LEANNE CUMMING

In recent times, Valentine’s Day has been associated with flowers, chocolates, hearts, and love letters signed “Your Valentine”. Some may look forward to this day and plan romantic dates and organise gifts for a special someone, while others are sickened by the thought of public affection and puppy love. Have you ever considered that there might be a story behind this particular day, a story that does not fall under the genre of a romantic novel?

In an article written by David Kithcart titled “St. Valentine, the real story”, found on CBN. com, father Frank O’Gara of White Friars Street Church in Dublin, explains that St Valentine was a Roman priest during the reign of emperor Claudias. Emperor Claudias made it illegal for young couples to get married. “This was based on the hypothesis that unmarried soldiers fought better than married soldiers, because married soldiers might be afraid of what might happen to them or their wives or their families if they died,” explains father O’Gara. Legend has it that St Valentine married young couples in secret but was ultimately captured, tortured and put behind bars for going against emperor Claudias’ orders. While in prison, Valentine educated and prayed with a blind girl who happened to the daughter of judge Asterius. O’Gara says that “in the year 269 AD, Valentine was sentenced to a three part execution of a beating, stoning and finally decapitation, all because of his stand for Christian marriage. The story goes that the last words he wrote were in a note to Asterius’ daughter. He inspired today’s romantic missives by signing it, ‘from your Valentine’ .”

 

However, Dr Fraser G. McNeill, senior lecturer of anthropology at the University of Pretoria, is of the opinion that the story of St Valentine is fabricated. Dr McNeill explains that there was an ancient pagan festival, Lupercalia, that was celebrated every year around 15 February in honour of Luprecus, the god of fertility. Dr McNeill believes that the Valentine’s tradition has been taken from this ancient pagan festival and has been altered and transformed into what we know it as today. Dr McNeill also says that there where many men in ancient times that went by the name of Valentine who have no relation to Christianity at all. Dr McNeill is of the opinion that the legend of St Valentine was added in later by the Romans Catholics to add a Christian twist. Dr McNeill goes on to say that February is the time of year, in the northern hemisphere, when the snow starts to melt and plants start to grow. “It a good time to reproduce,” says Dr McNeill, and this could also be why the month of February is associated with love.

 

Cupid, another Valentine’s Day symbol, is depicted in classical mythology as the god of desire, erotic love, attraction and affection. Cupid has also been depicted as the son of the love goddess Venus as well as the chubby, baby faced angel who shoots arrows and makes people fall in love at first sight. Up until recently, falling in love at first sight has also been labelled as a myth. An article written by Christine Hsu, found on MedicalDaily.com, titled “You can love at first sight: scientists discover brain region responsible for instant attraction, states that researchers from Trinity Collage Dublin have found, through brain scans, that “different parts of the medial prefrontal cortex, the region that sits near the front of the brain, make snap judgements about physical attraction and whether the person is likely to be a compatible match, all within milliseconds of seeing a new face.”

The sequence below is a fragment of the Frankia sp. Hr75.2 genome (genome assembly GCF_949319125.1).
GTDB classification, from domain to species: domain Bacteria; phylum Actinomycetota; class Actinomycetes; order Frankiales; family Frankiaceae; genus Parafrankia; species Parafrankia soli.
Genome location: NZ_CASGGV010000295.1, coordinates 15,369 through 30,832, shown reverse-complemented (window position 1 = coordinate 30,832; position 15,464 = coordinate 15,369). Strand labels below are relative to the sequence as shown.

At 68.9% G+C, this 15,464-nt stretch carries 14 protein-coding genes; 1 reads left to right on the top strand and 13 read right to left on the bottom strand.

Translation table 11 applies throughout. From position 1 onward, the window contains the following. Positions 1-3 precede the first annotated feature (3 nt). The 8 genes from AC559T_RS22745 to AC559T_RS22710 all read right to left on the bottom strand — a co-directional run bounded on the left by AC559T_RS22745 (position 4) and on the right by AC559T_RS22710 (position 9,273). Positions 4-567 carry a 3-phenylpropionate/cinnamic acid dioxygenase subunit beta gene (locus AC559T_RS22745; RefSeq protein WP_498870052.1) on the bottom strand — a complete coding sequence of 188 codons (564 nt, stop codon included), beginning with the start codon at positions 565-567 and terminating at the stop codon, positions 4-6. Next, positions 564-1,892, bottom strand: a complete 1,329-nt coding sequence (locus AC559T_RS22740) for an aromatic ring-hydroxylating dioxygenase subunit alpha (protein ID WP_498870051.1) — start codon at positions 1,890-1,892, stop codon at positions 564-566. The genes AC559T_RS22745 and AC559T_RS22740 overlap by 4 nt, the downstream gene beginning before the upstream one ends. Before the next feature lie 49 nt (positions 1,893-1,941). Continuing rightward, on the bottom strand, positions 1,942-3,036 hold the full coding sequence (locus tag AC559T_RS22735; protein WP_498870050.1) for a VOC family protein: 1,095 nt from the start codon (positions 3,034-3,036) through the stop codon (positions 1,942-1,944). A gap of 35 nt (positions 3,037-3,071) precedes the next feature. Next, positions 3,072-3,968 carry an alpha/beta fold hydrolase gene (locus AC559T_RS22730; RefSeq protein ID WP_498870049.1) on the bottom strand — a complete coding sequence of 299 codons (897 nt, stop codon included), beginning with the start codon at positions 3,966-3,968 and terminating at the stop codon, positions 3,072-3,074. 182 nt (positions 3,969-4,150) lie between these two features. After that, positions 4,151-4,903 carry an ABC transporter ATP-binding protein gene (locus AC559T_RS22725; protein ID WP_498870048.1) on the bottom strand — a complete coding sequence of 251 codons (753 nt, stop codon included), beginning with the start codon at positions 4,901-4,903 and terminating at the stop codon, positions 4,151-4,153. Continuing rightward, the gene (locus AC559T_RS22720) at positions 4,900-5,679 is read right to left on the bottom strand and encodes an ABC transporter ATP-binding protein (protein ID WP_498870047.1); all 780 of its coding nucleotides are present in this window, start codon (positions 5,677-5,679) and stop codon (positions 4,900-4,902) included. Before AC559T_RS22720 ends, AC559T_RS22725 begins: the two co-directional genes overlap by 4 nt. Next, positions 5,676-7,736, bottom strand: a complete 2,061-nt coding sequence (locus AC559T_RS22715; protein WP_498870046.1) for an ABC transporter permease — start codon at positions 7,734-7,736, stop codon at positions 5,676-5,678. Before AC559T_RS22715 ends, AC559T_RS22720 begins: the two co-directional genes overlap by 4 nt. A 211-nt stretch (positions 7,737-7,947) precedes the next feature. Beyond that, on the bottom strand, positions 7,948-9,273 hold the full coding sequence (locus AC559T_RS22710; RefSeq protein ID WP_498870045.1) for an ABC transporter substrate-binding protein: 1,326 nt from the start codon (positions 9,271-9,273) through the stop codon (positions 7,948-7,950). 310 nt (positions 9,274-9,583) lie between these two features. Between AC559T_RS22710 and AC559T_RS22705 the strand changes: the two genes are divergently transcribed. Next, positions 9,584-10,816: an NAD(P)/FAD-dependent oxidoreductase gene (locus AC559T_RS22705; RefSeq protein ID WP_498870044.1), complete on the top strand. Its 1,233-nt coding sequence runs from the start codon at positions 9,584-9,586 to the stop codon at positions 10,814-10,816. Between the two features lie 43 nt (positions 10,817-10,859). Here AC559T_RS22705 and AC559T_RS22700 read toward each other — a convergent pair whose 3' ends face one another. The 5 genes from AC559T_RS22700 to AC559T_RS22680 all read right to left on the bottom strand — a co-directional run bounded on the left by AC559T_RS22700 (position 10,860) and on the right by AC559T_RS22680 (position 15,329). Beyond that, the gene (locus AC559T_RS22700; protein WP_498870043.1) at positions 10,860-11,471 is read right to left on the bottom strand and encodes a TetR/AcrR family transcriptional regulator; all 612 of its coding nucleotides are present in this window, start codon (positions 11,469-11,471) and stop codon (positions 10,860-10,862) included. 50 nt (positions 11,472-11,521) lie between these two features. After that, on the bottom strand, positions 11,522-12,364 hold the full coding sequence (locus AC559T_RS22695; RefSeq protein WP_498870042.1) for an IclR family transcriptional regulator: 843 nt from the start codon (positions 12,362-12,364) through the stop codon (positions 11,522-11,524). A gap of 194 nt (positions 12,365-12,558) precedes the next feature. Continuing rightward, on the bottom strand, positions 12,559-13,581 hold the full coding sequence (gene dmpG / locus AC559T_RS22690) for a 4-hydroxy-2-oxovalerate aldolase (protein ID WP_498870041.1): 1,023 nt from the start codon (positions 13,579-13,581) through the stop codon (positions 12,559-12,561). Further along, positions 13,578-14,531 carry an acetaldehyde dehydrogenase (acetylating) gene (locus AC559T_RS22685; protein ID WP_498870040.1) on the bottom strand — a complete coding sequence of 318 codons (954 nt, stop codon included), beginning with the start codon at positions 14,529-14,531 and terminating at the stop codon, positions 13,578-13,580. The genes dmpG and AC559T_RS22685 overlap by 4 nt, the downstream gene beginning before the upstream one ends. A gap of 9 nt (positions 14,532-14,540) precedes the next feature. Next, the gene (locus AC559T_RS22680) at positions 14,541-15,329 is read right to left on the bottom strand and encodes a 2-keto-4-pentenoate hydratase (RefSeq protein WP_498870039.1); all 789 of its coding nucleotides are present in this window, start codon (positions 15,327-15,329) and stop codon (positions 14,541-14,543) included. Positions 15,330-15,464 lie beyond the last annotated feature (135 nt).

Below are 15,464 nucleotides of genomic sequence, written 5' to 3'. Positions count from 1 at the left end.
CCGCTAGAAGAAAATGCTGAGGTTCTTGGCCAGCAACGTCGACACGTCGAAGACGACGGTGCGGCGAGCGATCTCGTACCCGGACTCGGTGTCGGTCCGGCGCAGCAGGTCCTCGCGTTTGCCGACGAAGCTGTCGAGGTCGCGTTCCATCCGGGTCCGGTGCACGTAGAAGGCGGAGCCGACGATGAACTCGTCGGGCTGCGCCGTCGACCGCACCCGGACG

Researchers continue to say that, through a test of participants looking at photographs of people’s faces, they were able to see whether or not a participant found a face attractive. Researches state that the region called the paracingulate showed the most activity when participants saw a face they found attractive. A second area of the medial prefrontal cortex, the rostromedial prefrontal cortex, showed more activity when participants found certain faces unattractive. Jeffery Cooper, a psychology researcher who conducted the study while he was a postdoctoral student at Trinity College, explained that the rostromedial prefrontal cortex plays an important part in making social decisions and calculating whether or not someone is similar to you.

 

The colour red is associated with Valentine’s Day. According to Dr McNeill, the colour red is also classically associated with power and danger. However, surveys conducted in the United States and Europe have found that nowadays the colour red is mostly associated with passion, love, joy, sexuality and desire.

 

The heart shaped symbol also ties in with Valentine’s Day because it symbolises love. Big Bang Theory character Amy Farrah Fowler clears up the real meaning of why the heart is the shape it is. It is not, in fact, the shape of the human heart, but rather the shape of a woman’s behind while bending over. “The heart shape symbol is indeed associated to women’s genitalia,” says Dr McNeill. Dr McNeill states that the heart shape looks nothing like a real heart and is therefore associated with a woman’s behind, or even the frontal genitals, like the vulva. According to a 2009 study from the University of Arizona and the University of Maryland, found on ScientificAmerican.com, the heart is also associated with love because the brain regulates the emotions associated with heartbreak to the Vagus nerve. The Vagus nerve connects the brain with the chest and abdomen, which is why you may experience the feeling of a “broken heart”.

 

Whether you are looking forward to Valentine’s Day or dreading the whole event, at least you do not have to worry about the awkward silence ruining your date, as you are now familiar with the legends and myths behind Valentine’s Day which could turn out to be the perfect ice-breaker.

 

Photo: Kirsty Mackay